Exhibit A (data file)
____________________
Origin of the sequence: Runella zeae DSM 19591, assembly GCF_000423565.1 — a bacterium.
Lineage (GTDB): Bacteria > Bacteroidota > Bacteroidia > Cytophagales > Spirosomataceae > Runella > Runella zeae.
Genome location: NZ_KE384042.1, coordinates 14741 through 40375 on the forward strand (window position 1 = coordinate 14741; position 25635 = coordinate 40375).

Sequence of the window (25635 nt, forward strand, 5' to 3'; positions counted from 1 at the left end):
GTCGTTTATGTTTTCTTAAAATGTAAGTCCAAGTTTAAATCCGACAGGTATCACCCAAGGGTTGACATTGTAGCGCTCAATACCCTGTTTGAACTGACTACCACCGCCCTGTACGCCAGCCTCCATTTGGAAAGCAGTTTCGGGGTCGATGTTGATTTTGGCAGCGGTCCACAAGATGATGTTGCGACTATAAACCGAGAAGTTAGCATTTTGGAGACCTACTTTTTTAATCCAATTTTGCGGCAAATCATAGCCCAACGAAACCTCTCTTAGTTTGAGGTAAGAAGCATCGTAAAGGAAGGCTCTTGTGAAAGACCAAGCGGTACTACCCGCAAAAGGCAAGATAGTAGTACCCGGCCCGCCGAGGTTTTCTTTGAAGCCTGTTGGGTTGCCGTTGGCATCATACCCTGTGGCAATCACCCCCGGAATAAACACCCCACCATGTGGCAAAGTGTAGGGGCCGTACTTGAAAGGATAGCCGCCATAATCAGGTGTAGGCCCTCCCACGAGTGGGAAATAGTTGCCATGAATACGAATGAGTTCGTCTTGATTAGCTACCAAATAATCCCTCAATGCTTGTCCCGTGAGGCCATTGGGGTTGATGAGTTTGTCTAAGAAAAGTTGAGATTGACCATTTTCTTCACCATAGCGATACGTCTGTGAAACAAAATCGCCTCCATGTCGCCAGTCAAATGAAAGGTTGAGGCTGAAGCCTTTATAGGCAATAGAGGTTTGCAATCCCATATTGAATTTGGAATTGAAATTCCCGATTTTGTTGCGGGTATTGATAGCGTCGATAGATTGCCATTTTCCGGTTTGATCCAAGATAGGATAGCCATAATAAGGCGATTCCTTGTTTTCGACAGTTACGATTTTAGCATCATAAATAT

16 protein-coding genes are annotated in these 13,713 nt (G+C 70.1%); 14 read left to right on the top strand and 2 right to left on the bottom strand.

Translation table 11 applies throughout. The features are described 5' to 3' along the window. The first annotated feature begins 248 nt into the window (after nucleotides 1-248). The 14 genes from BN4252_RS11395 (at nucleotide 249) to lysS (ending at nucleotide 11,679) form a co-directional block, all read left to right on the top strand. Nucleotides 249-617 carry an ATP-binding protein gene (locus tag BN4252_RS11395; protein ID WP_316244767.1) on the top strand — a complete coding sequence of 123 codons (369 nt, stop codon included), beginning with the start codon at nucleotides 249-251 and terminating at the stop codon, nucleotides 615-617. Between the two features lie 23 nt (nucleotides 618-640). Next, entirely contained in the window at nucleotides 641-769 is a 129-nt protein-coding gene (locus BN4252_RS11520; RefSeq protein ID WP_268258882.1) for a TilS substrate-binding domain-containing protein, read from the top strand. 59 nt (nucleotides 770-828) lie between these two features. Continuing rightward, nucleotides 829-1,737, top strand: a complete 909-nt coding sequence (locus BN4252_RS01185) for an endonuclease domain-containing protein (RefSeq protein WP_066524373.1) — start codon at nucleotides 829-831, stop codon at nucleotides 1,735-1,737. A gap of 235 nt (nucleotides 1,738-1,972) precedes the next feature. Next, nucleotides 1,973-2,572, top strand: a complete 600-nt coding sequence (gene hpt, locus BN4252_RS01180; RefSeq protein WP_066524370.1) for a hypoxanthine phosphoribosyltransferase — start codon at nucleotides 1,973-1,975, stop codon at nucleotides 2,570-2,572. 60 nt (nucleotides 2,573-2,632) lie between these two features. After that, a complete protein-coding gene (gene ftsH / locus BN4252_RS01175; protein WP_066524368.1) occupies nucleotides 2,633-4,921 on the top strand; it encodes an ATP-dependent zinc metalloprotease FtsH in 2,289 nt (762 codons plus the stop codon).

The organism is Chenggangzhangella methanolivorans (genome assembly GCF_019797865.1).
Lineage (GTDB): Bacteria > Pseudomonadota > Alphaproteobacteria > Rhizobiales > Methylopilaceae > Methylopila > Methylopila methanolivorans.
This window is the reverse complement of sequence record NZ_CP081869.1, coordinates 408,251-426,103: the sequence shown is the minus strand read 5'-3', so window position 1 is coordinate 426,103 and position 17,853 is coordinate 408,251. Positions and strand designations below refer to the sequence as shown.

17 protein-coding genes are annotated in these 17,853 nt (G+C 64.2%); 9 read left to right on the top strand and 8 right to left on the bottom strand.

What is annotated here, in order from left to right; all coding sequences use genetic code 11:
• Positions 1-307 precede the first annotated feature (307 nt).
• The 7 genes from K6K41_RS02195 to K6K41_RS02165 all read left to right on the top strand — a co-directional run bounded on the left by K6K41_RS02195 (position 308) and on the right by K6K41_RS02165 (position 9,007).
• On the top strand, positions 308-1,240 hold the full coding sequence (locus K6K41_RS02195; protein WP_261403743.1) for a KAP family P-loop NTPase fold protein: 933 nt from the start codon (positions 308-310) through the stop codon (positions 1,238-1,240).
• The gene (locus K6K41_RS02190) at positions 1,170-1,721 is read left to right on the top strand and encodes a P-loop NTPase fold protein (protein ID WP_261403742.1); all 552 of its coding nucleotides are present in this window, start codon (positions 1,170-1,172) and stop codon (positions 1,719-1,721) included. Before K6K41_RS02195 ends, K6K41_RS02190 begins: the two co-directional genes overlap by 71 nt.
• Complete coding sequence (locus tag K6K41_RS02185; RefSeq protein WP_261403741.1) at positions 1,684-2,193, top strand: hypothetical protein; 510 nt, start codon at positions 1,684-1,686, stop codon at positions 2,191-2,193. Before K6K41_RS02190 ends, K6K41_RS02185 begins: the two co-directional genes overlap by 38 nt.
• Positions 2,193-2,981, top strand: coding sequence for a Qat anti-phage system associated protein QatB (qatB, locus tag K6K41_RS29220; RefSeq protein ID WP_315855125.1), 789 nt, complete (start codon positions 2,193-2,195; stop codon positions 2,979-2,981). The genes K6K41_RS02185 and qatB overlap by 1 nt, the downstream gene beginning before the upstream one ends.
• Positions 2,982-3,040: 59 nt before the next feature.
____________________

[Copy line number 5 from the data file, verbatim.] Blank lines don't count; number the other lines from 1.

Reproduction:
GTCGTTTATGTTTTCTTAAAATGTAAGTCCAAGTTTAAATCCGACAGGTATCACCCAAGGGTTGACATTGTAGCGCTCAATACCCTGTTTGAACTGACTACCACCGCCCTGTACGCCAGCCTCCATTTGGAAAGCAGTTTCGGGGTCGATGTTGATTTTGGCAGCGGTCCACAAGATGATGTTGCGACTATAAACCGAGAAGTTAGCATTTTGGAGACCTACTTTTTTAATCCAATTTTGCGGCAAATCATAGCCCAACGAAACCTCTCTTAGTTTGAGGTAAGAAGCATCGTAAAGGAAGGCTCTTGTGAAAGACCAAGCGGTACTACCCGCAAAAGGCAAGATAGTAGTACCCGGCCCGCCGAGGTTTTCTTTGAAGCCTGTTGGGTTGCCGTTGGCATCATACCCTGTGGCAATCACCCCCGGAATAAACACCCCACCATGTGGCAAAGTGTAGGGGCCGTACTTGAAAGGATAGCCGCCATAATCAGGTGTAGGCCCTCCCACGAGTGGGAAATAGTTGCCATGAATACGAATGAGTTCGTCTTGATTAGCTACCAAATAATCCCTCAATGCTTGTCCCGTGAGGCCATTGGGGTTGATGAGTTTGTCTAAGAAAAGTTGAGATTGACCATTTTCTTCACCATAGCGATACGTCTGTGAAACAAAATCGCCTCCATGTCGCCAGTCAAATGAAAGGTTGAGGCTGAAGCCTTTATAGGCAATAGAGGTTTGCAATCCCATATTGAATTTGGAATTGAAATTCCCGATTTTGTTGCGGGTATTGATAGCGTCGATAGATTGCCATTTTCCGGTTTGATCCAAGATAGGATAGCCATAATAAGGCGATTCCTTGTTTTCGACAGTTACGATTTTAGCATCATAAATAT